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At the moment of writing I have let's say 4 micro services interoperating in order to build a bigger system. Every microservice has its own repo.

What I'm thinking is that it would be useful to have parent repositories that group the children microservices, adding them as git submodules.

So if a developer needs to work and setup his dev env for: systemA made of ms1, ms2,m3 systemB made of ms2, ms3, ms5

will just have to clone the system repository (already linking to ms dependencies)

Or if I need to build a new system , i'll crete a new parent repository linking to git submodules ms dependencies

Basically the parent repo will contain nothing but link to submodules (don't know if they will need some more at this moment.. )

For sure I'll face the problem of having a ms development shared across different System. So maybe that would be solved using different master branche on children repo (one for every parent production system)

What do you think about this practice? Is it a good idea? Working with submodules could become tricky?

  • If a microservice has a list of dependencies you could just build a simple script which checks out all related services? – Luc Franken Jan 27 '17 at 9:24
  • This is not exactly the point. it's like the depedency management like it's done with composer. But here It's related to microservices. If you are working on more ms simultaneously ....it would be great to have a way to fetch 'em all to be able to contribute to the development... instead of fetchin every single repo.... – koalaok Feb 3 '17 at 10:51
  • Are you making a container for deployment? You may have taken the hype about docker replacing packaging too seriously, the apps should be binary packaged, and then'd be able to do this without gluing together the repos. You're in deep right now, once you it git submodules, something has almost always gone way off the deep end. Some piece of structure is missing. – J. M. Becker Nov 18 '17 at 21:45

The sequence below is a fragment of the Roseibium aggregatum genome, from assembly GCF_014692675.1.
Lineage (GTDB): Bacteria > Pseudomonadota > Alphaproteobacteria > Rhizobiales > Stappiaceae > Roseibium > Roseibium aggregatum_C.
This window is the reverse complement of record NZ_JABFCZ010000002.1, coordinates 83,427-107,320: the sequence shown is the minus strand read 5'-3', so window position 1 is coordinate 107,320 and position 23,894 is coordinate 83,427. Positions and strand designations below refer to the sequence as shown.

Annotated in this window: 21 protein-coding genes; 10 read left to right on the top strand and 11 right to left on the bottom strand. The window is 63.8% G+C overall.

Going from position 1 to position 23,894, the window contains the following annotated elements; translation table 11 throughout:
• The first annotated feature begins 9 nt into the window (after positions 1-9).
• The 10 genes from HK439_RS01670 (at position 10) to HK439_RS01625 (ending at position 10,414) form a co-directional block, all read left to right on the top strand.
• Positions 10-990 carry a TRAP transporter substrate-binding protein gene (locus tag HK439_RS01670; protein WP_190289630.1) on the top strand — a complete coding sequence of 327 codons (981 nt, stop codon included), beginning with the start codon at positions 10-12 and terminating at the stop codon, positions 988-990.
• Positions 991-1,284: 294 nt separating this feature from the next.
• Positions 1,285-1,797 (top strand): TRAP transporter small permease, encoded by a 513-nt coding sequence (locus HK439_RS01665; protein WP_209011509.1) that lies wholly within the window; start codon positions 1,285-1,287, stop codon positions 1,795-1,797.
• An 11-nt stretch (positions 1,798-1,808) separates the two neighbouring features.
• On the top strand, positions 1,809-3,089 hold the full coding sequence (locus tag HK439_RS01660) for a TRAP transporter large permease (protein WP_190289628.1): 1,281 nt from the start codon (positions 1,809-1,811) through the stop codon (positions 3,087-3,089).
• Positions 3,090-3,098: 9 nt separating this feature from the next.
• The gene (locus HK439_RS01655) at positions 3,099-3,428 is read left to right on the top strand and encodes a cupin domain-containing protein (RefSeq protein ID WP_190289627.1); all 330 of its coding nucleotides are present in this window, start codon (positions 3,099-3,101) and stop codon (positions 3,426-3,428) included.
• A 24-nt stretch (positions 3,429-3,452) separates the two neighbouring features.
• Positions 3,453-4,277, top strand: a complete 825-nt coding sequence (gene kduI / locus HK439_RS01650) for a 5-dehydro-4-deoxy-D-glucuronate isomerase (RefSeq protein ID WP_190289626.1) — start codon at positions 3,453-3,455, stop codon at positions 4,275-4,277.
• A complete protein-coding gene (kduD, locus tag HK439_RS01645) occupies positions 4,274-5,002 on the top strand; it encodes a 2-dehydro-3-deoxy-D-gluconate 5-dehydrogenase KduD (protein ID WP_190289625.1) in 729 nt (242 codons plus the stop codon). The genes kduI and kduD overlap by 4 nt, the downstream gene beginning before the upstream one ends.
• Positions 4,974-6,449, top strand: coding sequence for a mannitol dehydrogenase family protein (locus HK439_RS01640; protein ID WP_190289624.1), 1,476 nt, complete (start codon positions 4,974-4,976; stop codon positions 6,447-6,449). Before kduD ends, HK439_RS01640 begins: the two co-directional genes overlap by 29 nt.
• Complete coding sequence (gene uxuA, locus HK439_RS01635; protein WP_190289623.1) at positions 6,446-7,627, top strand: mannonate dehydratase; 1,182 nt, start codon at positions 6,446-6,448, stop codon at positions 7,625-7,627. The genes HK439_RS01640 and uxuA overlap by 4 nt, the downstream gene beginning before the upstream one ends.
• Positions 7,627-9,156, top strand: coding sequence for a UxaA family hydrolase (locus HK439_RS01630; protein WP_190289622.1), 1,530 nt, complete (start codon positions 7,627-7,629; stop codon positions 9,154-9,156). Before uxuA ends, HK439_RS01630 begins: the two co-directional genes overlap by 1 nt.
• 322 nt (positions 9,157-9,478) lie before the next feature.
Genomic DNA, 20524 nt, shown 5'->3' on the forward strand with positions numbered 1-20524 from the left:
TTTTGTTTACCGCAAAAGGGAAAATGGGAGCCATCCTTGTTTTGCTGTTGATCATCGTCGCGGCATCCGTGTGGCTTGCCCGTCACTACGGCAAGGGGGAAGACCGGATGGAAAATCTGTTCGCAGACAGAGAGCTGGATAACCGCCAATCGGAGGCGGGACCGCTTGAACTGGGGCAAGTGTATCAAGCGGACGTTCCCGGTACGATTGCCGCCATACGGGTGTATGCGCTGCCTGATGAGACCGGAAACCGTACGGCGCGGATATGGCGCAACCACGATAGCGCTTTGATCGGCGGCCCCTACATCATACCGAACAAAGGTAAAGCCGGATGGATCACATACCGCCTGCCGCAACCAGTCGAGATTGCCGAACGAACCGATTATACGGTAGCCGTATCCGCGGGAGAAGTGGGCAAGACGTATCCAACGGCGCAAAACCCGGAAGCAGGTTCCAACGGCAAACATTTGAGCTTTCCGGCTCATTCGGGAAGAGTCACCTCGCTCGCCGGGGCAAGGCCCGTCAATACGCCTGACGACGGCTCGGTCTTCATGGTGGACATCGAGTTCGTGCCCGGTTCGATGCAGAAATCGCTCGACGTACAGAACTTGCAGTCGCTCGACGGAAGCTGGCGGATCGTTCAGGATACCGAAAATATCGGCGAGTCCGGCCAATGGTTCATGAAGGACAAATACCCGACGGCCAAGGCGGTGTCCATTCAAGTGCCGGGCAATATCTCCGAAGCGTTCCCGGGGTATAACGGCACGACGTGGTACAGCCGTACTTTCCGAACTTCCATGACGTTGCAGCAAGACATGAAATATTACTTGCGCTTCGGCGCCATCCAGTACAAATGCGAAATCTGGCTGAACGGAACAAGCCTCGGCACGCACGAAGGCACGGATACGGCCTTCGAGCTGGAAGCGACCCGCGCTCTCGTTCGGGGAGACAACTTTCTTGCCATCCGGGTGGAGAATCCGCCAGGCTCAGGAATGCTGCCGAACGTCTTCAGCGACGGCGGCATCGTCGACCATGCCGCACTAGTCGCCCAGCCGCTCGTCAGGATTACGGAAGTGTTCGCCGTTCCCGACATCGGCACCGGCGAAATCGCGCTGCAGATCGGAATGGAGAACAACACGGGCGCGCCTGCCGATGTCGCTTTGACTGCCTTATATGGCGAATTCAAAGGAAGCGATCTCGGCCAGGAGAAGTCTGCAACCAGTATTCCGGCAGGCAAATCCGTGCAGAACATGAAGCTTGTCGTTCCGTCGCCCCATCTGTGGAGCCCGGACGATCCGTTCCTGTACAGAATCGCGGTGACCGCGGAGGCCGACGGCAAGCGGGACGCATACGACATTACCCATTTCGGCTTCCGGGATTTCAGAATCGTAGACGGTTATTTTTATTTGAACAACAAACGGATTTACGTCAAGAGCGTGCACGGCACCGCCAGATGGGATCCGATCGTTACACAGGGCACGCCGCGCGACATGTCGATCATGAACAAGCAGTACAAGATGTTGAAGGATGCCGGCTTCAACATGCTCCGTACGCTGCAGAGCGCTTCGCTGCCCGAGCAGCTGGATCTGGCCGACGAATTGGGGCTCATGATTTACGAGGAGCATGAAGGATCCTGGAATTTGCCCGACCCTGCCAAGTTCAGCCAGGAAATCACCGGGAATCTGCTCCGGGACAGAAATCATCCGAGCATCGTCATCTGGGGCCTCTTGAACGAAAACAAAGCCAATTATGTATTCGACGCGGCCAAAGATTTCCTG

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Git submodules are broken:

  • workflow is hard to follow
  • history is cluttered
  • unintuitive behaviour for non-git-experts
  • easily broken (see section "Submodules break easily, and submodules break badly" in the link above)

We have been using them for something similar as you describe, and it is hell now. You modify a piece of code, and you're not sure whether it will be the easy-to-commit-one, or the one that needs some acrobatics to push to the submodule, then update the reference in the parent repo and then push it. From time to time each of us spends hours trying to figure out what's happening and why:

a) updating submodules (--recursive? --remote?) doesn't update

b) git complains about changes, but commiting them doesn't commit them

c) you are stuck on a branch, unable to do anything until you resolve changes in submodules (stashing doesn't work, nor other tricks to ignore changes)

Now, I admit - none of us is a git expert, and perhaps we do something wrong from time to time. However, most of us have no problem using advanced git features like rebase and we still cannot wrap our heads around "this submodules thing".

I will not even continue my rant about what happens when you have submodules within submodules...

What seems a better solution is to create an internal package manager (in our case we have a NuGet server in our company).

To be honest: There are projects when submodules seem to work well, for example Qt.

  • Wait, rebasing is an advanced git feature? It seems pretty simple to me – DeadMG Jan 27 '17 at 23:24
  • @DeadMG Which ones are advanced then? – BartoszKP Jan 28 '17 at 13:16
  • git is the only technology where I find it best to take advice from someone who is NOT a git expert. – ytoledano Nov 19 '17 at 21:06

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